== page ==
To learn more about the team and to contribute to their campaign, visit the Sooner Racing Team’s Thousands Strong page: https://thousandsstrong.ou.edu/project/13784
Sooner Rover Team’s Thousands Strong campaign has come to an end with amazing results. They raised $9,410 and are currently assembling their rover for competition. It will take place from May 30th to June 1st at the Mars Society’s Mars Desert Research Station (MDRS) near Hanksville, Utah.
Thank you to all who supported the team by donating!
Design Build Fly (DBF) and Boomer Rocket Team (BRT) successfully completed their Thousands Strong campaign! While it was a very close competition between the two teams, Boomer Rocket Team pulled ahead of Design Build Fly by a mere $185. Both teams did however surpass their goal of $4,000. Boomer Rocket Team raised a total of $7,300 and Design Build Fly raised $7,115. This money went towards supplies needed to build their rocket and plane.
Thank you to everyone who supported out teams by donating!
AME’s student wind tunnel design team recently accepted an award in Albuquerque, New Mexico, on the weekend of April 13th at the student conference of the American Institute of Aeronautics and Astronautics (AIAA). Representing the team, Karen Martinez Soto traveled to the conference to accept the 2nd place award on behalf of her team for the AIAA region IV team technical paper category. In addition to Soto, her teammates include Samuel Jett, Orhan Roksa, and Marko Mestrovic, who are all undergraduate students at AME. Their paper highlights the design, fabrication, and uniformity testing of a low-budget, wind tunnel. With a budget of only $5,000, their group examined characteristics of wind tunnels through computer models and they continued their study further by building a tunnel of their own to test other aerodynamic components. The focus of their design and construction for this tunnel, according to their paper, serves to provide “a robust platform for development and testing of many aerodynamics components, including UAV propellers.” Congratulations to Karen, Samuel, Orhan, and Marko for their impressive efforts to design and test a wind tunnel and their 2nd place award from the AIAA student conference.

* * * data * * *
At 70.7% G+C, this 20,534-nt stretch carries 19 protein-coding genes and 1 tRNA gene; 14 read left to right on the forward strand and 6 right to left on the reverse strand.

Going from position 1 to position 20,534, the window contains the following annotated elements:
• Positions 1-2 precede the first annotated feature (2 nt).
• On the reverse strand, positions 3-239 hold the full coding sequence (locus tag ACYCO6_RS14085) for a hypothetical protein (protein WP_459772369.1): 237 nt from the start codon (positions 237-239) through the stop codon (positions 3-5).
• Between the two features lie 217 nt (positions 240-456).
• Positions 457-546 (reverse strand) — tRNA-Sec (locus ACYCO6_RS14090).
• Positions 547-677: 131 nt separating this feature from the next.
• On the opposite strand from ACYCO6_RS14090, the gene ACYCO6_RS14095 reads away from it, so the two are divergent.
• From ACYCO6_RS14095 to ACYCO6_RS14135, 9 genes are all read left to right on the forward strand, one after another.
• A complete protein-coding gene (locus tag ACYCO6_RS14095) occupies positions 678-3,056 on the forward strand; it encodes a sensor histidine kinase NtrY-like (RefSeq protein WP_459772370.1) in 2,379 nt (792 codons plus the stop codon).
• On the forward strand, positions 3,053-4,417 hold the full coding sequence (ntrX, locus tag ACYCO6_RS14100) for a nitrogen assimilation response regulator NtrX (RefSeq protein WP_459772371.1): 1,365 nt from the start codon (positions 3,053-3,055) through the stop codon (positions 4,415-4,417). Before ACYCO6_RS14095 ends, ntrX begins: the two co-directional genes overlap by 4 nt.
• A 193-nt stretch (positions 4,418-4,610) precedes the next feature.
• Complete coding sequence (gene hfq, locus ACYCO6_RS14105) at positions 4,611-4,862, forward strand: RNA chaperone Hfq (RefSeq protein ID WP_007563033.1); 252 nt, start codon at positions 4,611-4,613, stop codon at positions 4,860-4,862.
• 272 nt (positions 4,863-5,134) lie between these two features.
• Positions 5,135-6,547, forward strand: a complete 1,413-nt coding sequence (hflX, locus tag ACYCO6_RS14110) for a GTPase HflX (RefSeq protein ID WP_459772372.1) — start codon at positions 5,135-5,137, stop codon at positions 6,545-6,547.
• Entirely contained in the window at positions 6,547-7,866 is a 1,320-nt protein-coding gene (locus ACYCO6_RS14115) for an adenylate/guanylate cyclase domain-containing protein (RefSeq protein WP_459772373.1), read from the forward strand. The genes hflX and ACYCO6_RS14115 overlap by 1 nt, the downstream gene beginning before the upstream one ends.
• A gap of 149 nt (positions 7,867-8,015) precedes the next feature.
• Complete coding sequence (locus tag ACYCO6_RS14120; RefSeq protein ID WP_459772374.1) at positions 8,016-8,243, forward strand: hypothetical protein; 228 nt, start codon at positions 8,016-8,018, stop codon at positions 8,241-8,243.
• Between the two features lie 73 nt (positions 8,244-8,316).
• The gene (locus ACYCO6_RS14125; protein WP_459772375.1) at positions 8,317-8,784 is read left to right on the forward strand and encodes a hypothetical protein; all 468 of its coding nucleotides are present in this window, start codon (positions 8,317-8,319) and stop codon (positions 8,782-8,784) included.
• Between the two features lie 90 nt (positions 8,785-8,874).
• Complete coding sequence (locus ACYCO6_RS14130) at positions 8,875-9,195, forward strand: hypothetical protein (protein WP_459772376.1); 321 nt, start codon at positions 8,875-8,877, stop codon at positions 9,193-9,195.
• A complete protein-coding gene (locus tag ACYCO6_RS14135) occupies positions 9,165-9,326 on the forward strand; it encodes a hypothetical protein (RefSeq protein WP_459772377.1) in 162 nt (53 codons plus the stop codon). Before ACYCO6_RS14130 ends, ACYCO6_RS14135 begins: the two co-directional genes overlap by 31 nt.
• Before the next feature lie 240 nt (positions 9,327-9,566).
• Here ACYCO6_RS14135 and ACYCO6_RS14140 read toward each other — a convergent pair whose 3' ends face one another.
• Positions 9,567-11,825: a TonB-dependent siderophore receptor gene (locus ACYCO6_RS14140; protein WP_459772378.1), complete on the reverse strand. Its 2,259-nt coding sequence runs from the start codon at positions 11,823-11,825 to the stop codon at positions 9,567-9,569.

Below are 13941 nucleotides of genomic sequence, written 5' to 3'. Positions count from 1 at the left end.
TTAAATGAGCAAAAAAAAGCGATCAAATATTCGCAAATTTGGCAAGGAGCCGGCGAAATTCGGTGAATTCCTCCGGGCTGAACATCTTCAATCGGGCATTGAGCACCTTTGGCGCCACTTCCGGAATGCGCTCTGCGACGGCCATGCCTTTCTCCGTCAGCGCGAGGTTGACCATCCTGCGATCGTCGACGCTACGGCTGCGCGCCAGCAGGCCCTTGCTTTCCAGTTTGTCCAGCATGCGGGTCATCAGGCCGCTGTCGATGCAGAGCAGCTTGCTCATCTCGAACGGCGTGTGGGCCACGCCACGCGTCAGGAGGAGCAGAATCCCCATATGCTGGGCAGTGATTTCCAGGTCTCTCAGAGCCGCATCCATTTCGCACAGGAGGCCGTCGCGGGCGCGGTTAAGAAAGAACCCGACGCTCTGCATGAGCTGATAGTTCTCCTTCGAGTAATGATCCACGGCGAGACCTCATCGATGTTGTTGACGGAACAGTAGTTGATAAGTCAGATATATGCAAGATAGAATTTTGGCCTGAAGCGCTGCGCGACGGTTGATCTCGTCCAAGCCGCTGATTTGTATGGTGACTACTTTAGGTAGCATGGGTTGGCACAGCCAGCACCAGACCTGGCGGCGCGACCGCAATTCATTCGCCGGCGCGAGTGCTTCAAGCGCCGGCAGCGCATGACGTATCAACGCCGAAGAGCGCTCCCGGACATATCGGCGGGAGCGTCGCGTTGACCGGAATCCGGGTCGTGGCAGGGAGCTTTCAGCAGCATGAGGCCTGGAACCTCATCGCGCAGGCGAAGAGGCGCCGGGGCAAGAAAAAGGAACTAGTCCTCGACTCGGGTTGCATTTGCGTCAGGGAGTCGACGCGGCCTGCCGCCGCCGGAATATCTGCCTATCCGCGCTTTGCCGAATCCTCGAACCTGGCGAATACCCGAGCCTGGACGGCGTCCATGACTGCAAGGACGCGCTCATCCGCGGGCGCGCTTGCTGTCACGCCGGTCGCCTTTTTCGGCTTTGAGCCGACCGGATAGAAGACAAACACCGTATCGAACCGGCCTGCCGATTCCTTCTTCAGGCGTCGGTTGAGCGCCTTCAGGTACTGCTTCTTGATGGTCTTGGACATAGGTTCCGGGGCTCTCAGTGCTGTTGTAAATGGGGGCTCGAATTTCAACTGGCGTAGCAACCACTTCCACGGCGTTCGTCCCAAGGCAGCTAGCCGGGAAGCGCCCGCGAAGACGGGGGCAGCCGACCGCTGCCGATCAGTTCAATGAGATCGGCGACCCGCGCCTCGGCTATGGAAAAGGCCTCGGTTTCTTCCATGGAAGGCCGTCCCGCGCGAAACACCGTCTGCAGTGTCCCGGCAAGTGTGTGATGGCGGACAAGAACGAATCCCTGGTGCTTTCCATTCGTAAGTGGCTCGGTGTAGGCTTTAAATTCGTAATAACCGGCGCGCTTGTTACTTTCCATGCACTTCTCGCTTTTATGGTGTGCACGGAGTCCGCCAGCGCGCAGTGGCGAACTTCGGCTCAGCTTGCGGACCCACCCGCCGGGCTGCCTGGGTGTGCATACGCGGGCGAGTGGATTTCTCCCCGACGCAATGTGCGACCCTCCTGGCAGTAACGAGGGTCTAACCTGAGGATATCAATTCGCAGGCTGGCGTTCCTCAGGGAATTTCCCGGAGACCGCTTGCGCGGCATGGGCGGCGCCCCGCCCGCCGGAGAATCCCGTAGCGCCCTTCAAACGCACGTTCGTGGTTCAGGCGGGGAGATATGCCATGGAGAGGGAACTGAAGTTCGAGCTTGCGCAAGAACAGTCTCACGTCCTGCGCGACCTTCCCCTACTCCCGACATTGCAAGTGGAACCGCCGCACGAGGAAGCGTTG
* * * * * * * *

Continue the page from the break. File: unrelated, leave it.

Link to the team’s paper: design-fabrication-uniformity (1)-1ghgtt2